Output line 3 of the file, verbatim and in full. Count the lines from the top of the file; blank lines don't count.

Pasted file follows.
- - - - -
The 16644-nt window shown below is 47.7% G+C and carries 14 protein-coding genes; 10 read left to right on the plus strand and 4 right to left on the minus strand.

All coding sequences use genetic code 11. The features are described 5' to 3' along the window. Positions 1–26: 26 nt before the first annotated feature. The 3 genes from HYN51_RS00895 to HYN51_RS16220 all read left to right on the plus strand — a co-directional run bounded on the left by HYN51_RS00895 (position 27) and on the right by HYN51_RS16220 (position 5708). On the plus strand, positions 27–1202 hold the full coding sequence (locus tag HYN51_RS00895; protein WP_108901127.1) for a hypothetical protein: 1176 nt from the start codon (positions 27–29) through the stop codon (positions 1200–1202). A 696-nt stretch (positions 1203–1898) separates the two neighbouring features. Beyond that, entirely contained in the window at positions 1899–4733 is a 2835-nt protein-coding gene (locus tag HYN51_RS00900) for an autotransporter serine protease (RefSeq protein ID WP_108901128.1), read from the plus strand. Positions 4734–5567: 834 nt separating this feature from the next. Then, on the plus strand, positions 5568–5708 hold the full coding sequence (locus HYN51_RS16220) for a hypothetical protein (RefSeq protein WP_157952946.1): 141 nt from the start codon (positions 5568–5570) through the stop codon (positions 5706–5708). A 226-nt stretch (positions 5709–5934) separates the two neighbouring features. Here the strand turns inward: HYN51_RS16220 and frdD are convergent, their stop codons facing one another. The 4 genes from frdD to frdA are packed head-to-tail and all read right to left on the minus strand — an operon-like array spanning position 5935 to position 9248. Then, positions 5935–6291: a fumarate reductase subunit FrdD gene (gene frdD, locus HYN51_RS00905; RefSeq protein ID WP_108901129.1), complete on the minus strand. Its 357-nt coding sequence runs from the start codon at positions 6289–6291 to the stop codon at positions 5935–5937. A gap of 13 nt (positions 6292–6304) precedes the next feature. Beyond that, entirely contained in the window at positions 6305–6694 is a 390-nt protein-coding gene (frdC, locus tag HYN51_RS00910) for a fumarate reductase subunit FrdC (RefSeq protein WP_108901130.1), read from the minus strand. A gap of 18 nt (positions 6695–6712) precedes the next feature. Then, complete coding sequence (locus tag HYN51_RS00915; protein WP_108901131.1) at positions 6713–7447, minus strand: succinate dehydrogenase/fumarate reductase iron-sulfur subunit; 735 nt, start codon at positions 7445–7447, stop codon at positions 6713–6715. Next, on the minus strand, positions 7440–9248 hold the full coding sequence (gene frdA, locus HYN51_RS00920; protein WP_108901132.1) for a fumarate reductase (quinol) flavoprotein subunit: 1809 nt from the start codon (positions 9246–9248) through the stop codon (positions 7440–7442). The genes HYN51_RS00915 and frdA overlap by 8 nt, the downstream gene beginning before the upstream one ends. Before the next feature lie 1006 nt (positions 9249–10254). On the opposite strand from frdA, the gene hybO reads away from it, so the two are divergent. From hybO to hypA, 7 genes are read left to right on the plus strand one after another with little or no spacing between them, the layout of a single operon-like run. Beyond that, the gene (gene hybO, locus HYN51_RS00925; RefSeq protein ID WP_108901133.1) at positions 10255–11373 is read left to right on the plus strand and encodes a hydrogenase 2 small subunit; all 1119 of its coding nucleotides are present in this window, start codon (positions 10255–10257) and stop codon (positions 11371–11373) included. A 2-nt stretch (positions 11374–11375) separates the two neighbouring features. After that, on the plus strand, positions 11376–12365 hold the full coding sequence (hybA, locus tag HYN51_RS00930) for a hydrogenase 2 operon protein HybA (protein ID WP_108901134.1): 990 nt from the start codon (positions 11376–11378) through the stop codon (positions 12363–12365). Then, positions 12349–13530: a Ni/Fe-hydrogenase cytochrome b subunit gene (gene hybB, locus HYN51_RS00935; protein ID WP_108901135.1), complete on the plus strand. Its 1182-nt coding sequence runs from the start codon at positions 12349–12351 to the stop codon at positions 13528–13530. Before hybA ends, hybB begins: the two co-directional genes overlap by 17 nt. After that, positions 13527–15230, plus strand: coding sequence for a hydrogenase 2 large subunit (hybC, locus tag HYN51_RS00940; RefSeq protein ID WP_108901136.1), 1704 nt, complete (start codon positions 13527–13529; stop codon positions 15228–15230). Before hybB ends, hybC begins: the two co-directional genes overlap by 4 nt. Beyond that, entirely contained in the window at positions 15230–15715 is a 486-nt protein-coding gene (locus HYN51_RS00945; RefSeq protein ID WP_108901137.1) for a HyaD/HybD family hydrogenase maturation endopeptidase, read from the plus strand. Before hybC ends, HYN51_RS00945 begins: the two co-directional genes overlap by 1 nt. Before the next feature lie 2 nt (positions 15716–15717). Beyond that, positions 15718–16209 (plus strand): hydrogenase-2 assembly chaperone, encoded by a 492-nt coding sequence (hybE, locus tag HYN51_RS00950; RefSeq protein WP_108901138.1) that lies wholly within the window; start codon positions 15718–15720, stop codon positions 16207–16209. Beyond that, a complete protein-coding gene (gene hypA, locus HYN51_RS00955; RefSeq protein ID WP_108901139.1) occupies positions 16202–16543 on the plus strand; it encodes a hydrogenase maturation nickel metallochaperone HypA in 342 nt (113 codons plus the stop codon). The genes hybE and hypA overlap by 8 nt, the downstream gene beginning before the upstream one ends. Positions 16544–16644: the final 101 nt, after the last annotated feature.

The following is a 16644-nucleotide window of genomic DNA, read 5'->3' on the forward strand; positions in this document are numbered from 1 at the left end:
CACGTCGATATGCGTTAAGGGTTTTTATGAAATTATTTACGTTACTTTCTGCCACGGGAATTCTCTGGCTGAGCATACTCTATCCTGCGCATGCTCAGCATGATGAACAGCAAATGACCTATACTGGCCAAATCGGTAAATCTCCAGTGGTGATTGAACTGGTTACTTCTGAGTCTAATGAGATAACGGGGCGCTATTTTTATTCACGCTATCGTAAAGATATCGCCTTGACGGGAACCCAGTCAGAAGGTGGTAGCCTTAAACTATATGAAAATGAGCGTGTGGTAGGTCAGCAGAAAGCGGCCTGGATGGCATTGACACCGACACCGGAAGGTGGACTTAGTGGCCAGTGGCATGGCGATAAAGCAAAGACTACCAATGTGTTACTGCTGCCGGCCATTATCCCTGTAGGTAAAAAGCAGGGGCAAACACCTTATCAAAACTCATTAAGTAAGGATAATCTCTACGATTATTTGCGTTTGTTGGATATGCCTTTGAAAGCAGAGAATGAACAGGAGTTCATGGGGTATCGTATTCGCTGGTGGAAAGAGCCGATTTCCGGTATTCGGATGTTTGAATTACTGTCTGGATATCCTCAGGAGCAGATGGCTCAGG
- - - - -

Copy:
The following is a 16644-nucleotide window of genomic DNA, read 5'->3' on the forward strand; positions in this document are numbered from 1 at the left end: